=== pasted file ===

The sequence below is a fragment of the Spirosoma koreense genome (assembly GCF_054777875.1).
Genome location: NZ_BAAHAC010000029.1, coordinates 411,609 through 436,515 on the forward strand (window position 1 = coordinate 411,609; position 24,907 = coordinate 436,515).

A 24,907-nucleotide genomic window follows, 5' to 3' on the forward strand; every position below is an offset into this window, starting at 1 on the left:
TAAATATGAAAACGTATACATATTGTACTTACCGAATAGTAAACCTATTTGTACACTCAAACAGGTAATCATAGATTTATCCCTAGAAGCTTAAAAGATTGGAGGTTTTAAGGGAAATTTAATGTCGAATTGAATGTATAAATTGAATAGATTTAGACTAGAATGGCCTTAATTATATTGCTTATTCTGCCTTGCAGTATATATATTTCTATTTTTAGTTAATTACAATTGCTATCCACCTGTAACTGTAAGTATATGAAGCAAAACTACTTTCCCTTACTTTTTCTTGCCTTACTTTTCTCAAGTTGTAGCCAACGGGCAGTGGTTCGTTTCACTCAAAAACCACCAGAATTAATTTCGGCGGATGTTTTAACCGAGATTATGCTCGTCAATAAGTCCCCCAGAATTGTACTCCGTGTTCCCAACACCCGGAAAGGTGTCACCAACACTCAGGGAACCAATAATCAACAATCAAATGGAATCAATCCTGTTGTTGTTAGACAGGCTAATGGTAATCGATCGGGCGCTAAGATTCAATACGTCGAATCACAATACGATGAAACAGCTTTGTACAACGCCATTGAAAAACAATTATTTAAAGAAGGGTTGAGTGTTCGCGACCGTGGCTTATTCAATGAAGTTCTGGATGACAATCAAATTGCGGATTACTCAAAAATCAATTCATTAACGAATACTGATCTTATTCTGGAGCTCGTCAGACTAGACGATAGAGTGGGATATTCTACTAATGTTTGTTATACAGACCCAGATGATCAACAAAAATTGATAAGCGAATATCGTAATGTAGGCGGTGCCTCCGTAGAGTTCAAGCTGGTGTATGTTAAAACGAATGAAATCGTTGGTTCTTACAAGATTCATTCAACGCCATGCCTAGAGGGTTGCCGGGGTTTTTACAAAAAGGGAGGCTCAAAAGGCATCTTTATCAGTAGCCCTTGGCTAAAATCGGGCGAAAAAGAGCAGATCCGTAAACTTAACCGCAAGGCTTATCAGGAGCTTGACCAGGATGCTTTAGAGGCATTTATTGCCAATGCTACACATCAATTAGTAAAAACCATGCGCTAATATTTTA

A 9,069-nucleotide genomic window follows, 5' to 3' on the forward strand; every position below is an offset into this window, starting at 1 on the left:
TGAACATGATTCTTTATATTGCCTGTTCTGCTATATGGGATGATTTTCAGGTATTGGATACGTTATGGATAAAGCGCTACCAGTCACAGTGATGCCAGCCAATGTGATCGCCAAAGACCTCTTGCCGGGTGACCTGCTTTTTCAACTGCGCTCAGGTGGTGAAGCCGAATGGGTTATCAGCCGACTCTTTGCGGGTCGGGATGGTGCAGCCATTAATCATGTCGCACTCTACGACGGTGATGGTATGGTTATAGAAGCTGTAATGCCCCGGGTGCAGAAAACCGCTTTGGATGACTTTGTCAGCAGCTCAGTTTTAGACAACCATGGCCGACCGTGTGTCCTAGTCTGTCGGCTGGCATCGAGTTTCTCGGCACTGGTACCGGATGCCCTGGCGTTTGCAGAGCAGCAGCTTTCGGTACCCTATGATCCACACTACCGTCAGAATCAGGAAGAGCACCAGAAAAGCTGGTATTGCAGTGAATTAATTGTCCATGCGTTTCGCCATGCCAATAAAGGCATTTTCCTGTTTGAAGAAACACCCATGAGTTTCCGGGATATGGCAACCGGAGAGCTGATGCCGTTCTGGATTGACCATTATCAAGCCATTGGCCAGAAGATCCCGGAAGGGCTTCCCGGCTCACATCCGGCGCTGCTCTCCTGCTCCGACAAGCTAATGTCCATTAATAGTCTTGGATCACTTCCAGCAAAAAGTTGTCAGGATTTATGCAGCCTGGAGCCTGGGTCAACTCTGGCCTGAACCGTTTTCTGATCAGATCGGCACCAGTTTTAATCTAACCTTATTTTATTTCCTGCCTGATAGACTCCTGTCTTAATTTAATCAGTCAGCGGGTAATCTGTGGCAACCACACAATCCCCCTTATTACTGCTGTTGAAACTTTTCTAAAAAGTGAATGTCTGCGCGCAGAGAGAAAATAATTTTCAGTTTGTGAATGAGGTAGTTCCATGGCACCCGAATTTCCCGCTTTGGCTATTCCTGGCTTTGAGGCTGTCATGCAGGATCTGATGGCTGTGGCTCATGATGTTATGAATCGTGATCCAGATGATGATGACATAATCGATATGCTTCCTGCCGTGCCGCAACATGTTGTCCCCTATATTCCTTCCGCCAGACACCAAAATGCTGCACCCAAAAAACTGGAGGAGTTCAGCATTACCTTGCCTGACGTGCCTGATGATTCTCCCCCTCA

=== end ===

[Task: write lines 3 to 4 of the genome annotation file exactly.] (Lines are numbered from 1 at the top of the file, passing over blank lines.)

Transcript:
A 24,907-nucleotide genomic window follows, 5' to 3' on the forward strand; every position below is an offset into this window, starting at 1 on the left:
TAAATATGAAAACGTATACATATTGTACTTACCGAATAGTAAACCTATTTGTACACTCAAACAGGTAATCATAGATTTATCCCTAGAAGCTTAAAAGATTGGAGGTTTTAAGGGAAATTTAATGTCGAATTGAATGTATAAATTGAATAGATTTAGACTAGAATGGCCTTAATTATATTGCTTATTCTGCCTTGCAGTATATATATTTCTATTTTTAGTTAATTACAATTGCTATCCACCTGTAACTGTAAGTATATGAAGCAAAACTACTTTCCCTTACTTTTTCTTGCCTTACTTTTCTCAAGTTGTAGCCAACGGGCAGTGGTTCGTTTCACTCAAAAACCACCAGAATTAATTTCGGCGGATGTTTTAACCGAGATTATGCTCGTCAATAAGTCCCCCAGAATTGTACTCCGTGTTCCCAACACCCGGAAAGGTGTCACCAACACTCAGGGAACCAATAATCAACAATCAAATGGAATCAATCCTGTTGTTGTTAGACAGGCTAATGGTAATCGATCGGGCGCTAAGATTCAATACGTCGAATCACAATACGATGAAACAGCTTTGTACAACGCCATTGAAAAACAATTATTTAAAGAAGGGTTGAGTGTTCGCGACCGTGGCTTATTCAATGAAGTTCTGGATGACAATCAAATTGCGGATTACTCAAAAATCAATTCATTAACGAATACTGATCTTATTCTGGAGCTCGTCAGACTAGACGATAGAGTGGGATATTCTACTAATGTTTGTTATACAGACCCAGATGATCAACAAAAATTGATAAGCGAATATCGTAATGTAGGCGGTGCCTCCGTAGAGTTCAAGCTGGTGTATGTTAAAACGAATGAAATCGTTGGTTCTTACAAGATTCATTCAACGCCATGCCTAGAGGGTTGCCGGGGTTTTTACAAAAAGGGAGGCTCAAAAGGCATCTTTATCAGTAGCCCTTGGCTAAAATCGGGCGAAAAAGAGCAGATCCGTAAACTTAACCGCAAGGCTTATCAGGAGCTTGACCAGGATGCTTTAGAGGCATTTATTGCCAATGCTACACATCAATTAGTAAAAACCATGCGCTAATATTTTA